Political
KUTV.com | Stories - Obama Offers To Stay Away From Some Senate Races
Wednesday, April 23 2014, 09:23 AM MDT
Obama Offers To Stay Away From Some Senate Races
(CNN) -- President Barack Obama told Senate Democrats on Wednesday he'd be willing to stay away from election battles where his presence would not be helpful, a Democratic source said -- an apparent nod to his poll numbers.

Obama's comments came when he and former President Bill Clinton attended the Senate Democrats' issues conference at Nationals Park. Sources at the meeting said Obama assured Democrats that maintaining control of the Senate is his top priority this year.

"I don't remember him (Obama) saying he wouldn't be offended if he wasn't invited (to help campaign), but he certainly acknowledged how low his numbers are in certain states," a source told CNN.

But Obama also noted "they are bad in some states overall," and "that certain people would need him to help in certain parts of those states," that source said.

According to a CNN Poll of Polls compiled on January 27, Obama's approval rating stood at 44%, with 51% of Americans giving a thumbs down to Obama's performance in the White House. The CNN Poll of Polls averages nonpartisan, live operator national surveys.

The number was marginally better than two months before, when they ran at or near all-time lows for Obama. But it's still far below where it stood a year ago, at his second inaugural, when his approval rating stood in the low to mid 50s in most polling.

With a number of vulnerable Democratic senators up for re-election this year, sources at Wednesday's meeting said the President vowed to do what he could to support Democratic candidates.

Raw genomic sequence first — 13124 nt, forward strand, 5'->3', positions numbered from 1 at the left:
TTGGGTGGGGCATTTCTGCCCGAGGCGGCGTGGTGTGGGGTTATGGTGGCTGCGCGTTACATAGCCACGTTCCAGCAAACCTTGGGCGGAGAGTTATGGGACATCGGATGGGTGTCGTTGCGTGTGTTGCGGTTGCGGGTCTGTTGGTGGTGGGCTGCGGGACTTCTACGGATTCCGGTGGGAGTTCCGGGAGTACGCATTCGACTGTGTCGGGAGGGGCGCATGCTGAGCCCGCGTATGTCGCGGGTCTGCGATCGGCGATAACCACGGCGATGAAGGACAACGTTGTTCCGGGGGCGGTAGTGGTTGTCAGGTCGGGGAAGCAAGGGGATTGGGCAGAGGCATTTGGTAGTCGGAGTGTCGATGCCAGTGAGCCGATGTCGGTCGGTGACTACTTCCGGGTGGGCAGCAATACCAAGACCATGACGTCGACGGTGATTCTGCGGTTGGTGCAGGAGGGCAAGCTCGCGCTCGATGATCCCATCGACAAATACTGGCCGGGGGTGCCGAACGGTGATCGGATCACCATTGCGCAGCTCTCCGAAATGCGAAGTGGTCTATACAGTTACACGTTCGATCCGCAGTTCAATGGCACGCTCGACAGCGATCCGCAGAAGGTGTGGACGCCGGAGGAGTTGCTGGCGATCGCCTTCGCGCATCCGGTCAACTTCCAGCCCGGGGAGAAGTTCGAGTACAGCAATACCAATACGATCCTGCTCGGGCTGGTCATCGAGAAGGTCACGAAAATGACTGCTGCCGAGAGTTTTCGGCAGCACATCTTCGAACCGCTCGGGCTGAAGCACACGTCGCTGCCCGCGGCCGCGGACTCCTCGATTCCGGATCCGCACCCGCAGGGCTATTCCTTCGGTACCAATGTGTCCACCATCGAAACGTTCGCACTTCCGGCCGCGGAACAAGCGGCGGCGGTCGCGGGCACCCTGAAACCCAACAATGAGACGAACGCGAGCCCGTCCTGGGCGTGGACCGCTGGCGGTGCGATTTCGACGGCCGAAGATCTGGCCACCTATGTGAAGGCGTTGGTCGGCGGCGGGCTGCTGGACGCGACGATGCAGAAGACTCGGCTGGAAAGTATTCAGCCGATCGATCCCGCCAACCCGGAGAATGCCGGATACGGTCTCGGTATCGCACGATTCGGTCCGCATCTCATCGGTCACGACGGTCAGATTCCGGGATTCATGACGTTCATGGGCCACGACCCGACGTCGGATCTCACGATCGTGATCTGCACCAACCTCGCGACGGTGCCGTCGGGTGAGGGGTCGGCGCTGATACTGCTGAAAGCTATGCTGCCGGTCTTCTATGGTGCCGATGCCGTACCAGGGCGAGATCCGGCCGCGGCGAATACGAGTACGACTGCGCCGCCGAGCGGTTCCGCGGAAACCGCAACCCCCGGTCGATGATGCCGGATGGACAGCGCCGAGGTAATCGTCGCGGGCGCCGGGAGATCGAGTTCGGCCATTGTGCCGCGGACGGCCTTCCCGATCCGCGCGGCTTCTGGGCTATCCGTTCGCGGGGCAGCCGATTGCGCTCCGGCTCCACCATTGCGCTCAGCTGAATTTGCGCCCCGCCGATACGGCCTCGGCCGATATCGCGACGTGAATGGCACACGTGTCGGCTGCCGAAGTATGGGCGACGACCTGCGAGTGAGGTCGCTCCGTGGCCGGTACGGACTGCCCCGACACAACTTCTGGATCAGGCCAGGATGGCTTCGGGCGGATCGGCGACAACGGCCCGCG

The Democratic caucus currently holds a 55-45 majority in the 100-member chamber, but 21 Democratic-controlled seats are up this year as opposed to only 15 Republican seats. Making matters worse for Democrats is the consensus view that the overwhelming majority of vulnerable seats are currently held by Democrats.

The meeting served as a question-and-answer opportunity between Senate Democrats and the President. Some Democrats up for re-election asked Obama questions, but they focused on substantive topics, largely avoiding politics, according to one source.

"There was amazingly little politics, virtually no politics," said that source, who called the meeting "positive" and "not defensive" on anyone's part.

By Jim Acosta and Dana Bash

CNN's Paul Steinhauser contributed to this report.

The-CNN-Wire

™ & © 2014 Cable News Network, Inc., a Time Warner Company. All rights reserved.Obama Offers To Stay Away From Some Senate Races

News Photos & Videos - Submit Your Photos Here


More Political Stories

Senior Obama adviser on impeachment: 'I would not discount that possibility'
Sonia Sotomayor sets kids upon Hillary Clinton
Lawmaker mistakes U.S. officials for representatives of India
Why many liberals don't trust Hillary Clinton
Obama: Tax avoidance akin to renouncing citizenship